Playground to Pie Dog: Eating in the OC

As I continue to call out OC food gems (more here) from a County I partly grew up in — but one known more for its chain restaurant blandness and mall-mentality than its culinary gems — here are a few more places worth seeking out in the endless, freeway-laced suburbs of LA.


Playground’s Dungeness crab and pommes paillasson


The warmer of the two dining rooms (the other is basic industrial) but still with

The warmer of the two dining rooms (the other is basic industrial) but still with that generic furniture & odd artwork

Yes, I finally made it to Playground, one of the few OC restaurants (in addition to the delightful Taco Maria ) that draws LA critics way out to the ‘burbs. On one hand, it’s easily one of the best restaurants in Orange County. On the other, it’s equal to an average SF restaurant, to keep it all in perspective — and the generic furniture and odd decor doesn’t help much either.

But as downtown Santa Ana continues to become one of OC’s most forward-thinking areas for food (across the street from Playground is 4th St. Market, which opened Feb. 2015, and is like the typical hipster food halls found in major cities even if not all the vendors’ food is strong — but that inviting back patio is), Playground helped usher Santa Ana into the 21st century.


Playground’s kurodai sashimi ($18) marked by English pea and sorrel salad, chicharrons, Fresno chiles, scallions, lime

They offer a fantastic California craft beer list (with rarities on draft) and some of the better, more balanced cocktails in a county that still veers too sweet and imbalanced, even as it attempts “craft cocktail bars.” A cocktail standout at Playground is the balanced, layered Everlasting Gaze ($10), a low proof combination of Dolin Dry vermouth, Amaro Montenegro, Valdespino Fino Sherry and lemon, unfolding with a dry, bright nuttiness.

Jason Quinn and team turn out some memorable dishes — like the dreamy (if heavily-dressed) Brussels sprouts Caesar ($12), tossed in a cornbread crumble, tortilla chips, radishes pickled jalapeno and cotija cheese — and some less so, like the surprisingly bland signature dish, Uncle Lou’s fried chicken ($10/17), or yet another Kurobata pork belly on a steam bun ($5 each).

Other standouts included a self-described “French as fuck” Dungeness crab and pommes paillasson ($20), is essentially a twist on a classic salad Lyonnaise, here a mound of frisee laced with Granny Smith apples, brown butter brioche croutons, cornichons, fresh crab and pommes paillasson (crispy-soft potato cakes) with a centered egg yolk oozing over the dish. Dessert was another strength: a bright, sour Yuzu tart ($8) softened with coconut mousse, black sesame dusting and a lush coconut sorbet.

PIE DOG, Fullerton

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Pie Dog

Pie Dog

In my youthful days (age 18-22) living in Fullerton, there were cool vintage shops and some “wannabe cool” coffee houses and restaurants but these days it’s a stronger hub for local cheap eats in OC (more here).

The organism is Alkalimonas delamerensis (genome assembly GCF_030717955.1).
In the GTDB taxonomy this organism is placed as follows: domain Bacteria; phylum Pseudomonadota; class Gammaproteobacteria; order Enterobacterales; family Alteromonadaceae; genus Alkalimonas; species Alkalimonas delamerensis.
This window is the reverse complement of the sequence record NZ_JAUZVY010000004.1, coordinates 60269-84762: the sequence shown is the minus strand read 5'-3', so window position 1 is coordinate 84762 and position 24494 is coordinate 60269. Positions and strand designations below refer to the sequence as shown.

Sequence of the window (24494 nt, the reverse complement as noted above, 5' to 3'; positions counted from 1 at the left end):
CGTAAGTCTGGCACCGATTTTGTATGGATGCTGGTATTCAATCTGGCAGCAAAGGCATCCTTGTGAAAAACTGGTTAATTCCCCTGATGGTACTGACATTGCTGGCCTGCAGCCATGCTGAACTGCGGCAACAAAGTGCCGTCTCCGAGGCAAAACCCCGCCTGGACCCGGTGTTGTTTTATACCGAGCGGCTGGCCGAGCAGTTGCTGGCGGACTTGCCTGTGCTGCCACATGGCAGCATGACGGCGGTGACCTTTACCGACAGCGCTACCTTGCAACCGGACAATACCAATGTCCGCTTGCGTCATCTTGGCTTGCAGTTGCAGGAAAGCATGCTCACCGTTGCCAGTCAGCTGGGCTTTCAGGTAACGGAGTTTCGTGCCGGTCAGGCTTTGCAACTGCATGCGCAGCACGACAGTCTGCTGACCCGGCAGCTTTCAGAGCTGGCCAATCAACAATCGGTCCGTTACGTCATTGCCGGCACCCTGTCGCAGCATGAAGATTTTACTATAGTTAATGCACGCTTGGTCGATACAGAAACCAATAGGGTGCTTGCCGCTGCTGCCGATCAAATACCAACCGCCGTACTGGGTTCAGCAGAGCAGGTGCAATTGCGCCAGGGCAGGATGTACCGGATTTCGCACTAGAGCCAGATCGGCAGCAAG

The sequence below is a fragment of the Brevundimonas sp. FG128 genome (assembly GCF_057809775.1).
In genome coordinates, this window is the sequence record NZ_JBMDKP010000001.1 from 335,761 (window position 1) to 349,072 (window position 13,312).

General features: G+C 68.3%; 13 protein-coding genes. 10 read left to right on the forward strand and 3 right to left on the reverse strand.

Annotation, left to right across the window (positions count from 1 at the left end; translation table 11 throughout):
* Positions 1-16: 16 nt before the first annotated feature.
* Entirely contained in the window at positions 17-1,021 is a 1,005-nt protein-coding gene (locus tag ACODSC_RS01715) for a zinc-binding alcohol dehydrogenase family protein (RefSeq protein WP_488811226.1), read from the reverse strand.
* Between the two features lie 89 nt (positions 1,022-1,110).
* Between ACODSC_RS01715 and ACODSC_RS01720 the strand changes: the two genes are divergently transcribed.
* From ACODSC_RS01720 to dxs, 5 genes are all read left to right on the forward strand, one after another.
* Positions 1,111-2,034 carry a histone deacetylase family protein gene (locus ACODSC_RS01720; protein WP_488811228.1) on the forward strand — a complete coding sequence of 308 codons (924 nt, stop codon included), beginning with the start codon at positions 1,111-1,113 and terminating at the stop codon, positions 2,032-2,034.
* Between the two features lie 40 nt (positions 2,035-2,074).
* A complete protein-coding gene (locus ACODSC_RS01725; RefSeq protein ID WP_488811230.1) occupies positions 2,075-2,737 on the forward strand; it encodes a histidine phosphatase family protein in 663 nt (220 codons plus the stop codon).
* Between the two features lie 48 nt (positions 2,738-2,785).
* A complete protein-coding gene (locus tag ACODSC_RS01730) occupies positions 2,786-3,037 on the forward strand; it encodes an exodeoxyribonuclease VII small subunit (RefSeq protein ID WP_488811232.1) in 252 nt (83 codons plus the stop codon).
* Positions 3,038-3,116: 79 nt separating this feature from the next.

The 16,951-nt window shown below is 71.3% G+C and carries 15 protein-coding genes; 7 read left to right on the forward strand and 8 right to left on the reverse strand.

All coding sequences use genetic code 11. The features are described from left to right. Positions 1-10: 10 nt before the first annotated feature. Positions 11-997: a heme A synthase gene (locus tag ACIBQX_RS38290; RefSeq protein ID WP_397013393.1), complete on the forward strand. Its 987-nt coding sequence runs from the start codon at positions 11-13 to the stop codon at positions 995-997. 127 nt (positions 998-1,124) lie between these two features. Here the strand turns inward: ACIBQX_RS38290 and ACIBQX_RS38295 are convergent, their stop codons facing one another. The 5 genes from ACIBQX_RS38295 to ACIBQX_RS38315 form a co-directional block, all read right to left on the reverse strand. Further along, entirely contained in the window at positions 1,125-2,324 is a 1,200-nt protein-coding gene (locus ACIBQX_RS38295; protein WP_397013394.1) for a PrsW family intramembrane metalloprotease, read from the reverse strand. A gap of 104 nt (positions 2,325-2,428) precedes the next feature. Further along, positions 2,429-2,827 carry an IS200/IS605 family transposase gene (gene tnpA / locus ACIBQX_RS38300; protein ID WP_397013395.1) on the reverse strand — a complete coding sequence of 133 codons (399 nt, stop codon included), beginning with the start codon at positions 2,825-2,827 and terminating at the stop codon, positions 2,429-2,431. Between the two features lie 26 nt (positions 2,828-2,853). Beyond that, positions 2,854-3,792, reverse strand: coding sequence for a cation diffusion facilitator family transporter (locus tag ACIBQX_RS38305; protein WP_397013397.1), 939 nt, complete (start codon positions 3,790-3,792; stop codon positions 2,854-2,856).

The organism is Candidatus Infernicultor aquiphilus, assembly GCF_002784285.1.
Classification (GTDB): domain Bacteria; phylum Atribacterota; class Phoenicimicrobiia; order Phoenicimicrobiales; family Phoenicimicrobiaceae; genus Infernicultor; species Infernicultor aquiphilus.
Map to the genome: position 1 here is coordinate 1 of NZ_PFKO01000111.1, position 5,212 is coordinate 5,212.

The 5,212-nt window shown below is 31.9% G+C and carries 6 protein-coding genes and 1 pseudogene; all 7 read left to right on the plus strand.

Open since Feb. 2015, Pie Dog is another worthwhile stop for craft beer — not the selection of Playground but strong beers on draft from around the US (and Belgium), with communal tables and order-at-counter ease (unfortunately, the wines are atrocious unless you like Kendall Jackson-type, grocery store wines — strange there aren’t a couple thoughtful wines by bottle or on draft in keeping with the quality of the beer and food?)

Burgers and house dogs are the name of the game and there is plenty to love here.  Ground steak burgers are a blend of sirloin and rib eye ($7-10), while sausages are made in-house. Their chicken wings are fun but onion rings are best ($2.50/$4), especially dipped in all those delightful house sauces, from a Mexican Coke BBQ sauce to Thomas Keller’s buttermilk Ranch dressing (yes, they get fancy like that).

I enjoyed the burgers, though with a Korean burger special, I could have used kimchi with an actual kick and some heat in that gochujang sauce. But sausages, like their namesake, Northern Italian-style pork sausage patty ($8) or the spicy-sweet Paq-Man ($8) Filipino pork sausage are what I would go back for.

Pizza Ortica's classic margherita Neapolitan pizza

Pizza Ortica’s classic margherita Neapolitan pizza


Pizza Ortica

Pizza Ortica

In the high rises and malls of Costa Mesa, Pizza Ortica may look like another chain restaurant — and it is part of the Culinary Lab restaurant group behind LA biggies like Comme Ça and Hinoki & The Bird — but it’s thankfully a welcome dining option near John Wayne airport (SNA), South Coast Repertory and other nearby theaters. Though Neapolitan pizza restaurants are ubiquitous across the country now, they aren’t so in OC and they do a fine job here of turning out blistered crust pies from the wood fired oven in Naples style, paired with, yes, another good craft beer menu and this time also a solid wine list.

While I enjoy the pizza ($13-20) and starters like Roman-style artichokes ($12), the surprising standouts lay with the house made pastas, like a hand-cut spinach tagliatelle ($17.50): earthy green noodles are heartwarming in a classic Bolognese sauce under a cloud of shaved Parmigiano Reggiano.

4th Street Market's back patio

4th Street Market’s back patio